“I do blame Prime Minister Maliki,” Sen. John McCain (R-Ariz.) said in a vituperative speech on the Senate floor Thursday. “But we were not there to influence him.”

If the troops had stayed, Sen. Lindsey O. Graham (R-S.C.) said, “this would have been a very different outcome. The absence of a follow-on force allowed security to fall down and the vacuum was filled . . . by al-Qaeda.” Obama, Graham said, “had absolutely no desire to leave one person on the ground in Iraq. . . . Now, he wants to tell the world that it was the Iraqis” who wanted American troops to depart.

“I know different,” Graham said.

Administration officials describe such charges as revisionist history. They note that the withdrawal of troops from Iraq was negotiated by the George W. Bush administration and that any residual force in Iraq would have been small in number, with limited tasks.

Late last week, White House press secretary Jay Carney congratulated Maliki for “conducting internal outreach to Iraqi local, tribal, and national leaders, including Sunnis and Kurds,” and formally inviting Sunni tribal leaders to join the fight against al-Qaeda. Maliki’s council of ministers, Carney noted approvingly, decided to extend state benefits to tribal forces killed or injured in the fighting and to rush humanitarian aid to other Sunnis in need.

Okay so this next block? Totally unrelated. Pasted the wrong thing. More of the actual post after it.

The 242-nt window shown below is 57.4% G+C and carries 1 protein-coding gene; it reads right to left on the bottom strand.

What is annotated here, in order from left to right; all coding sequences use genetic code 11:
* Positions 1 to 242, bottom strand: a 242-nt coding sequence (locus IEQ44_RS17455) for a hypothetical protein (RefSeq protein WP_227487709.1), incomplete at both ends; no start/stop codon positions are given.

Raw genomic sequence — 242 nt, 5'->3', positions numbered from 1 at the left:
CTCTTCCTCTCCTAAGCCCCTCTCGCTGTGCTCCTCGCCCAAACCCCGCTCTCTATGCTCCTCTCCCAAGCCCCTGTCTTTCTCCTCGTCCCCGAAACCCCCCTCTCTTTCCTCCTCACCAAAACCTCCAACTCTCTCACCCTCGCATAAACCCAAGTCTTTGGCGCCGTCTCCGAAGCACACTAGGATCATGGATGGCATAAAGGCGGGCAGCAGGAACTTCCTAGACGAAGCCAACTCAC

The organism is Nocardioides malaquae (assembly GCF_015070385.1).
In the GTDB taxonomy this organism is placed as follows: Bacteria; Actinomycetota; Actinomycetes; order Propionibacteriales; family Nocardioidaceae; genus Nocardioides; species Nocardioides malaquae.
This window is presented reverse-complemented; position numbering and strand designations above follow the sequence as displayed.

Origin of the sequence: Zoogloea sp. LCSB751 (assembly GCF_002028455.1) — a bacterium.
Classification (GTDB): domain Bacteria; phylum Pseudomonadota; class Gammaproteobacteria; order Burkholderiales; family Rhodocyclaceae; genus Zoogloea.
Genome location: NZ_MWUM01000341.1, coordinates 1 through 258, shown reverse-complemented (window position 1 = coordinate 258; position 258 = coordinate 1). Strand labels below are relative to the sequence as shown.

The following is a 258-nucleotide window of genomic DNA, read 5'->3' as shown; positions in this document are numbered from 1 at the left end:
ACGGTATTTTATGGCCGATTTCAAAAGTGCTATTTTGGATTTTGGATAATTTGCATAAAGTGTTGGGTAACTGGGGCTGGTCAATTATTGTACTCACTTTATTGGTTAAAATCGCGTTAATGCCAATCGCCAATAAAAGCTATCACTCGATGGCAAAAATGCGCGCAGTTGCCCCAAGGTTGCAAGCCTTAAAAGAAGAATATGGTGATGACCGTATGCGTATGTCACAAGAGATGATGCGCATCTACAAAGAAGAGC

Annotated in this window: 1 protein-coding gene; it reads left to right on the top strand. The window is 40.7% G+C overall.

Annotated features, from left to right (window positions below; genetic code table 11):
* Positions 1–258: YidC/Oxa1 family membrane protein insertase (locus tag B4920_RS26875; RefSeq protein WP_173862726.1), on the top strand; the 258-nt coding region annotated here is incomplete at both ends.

Over the weekend, Brett McGurk, the State Department’s deputy assistant secretary for Near Eastern affairs, traveled to Iraq to meet with Maliki.

Whether Maliki’s reform effort is enough and “whether he sustains it or not, I don’t know,” said the administration official. “He needs to convince the Sunnis to stand with him against the extremists. That requires some engagement with them on legitimate political grievances, not just counterterrorism with more U.S. support.”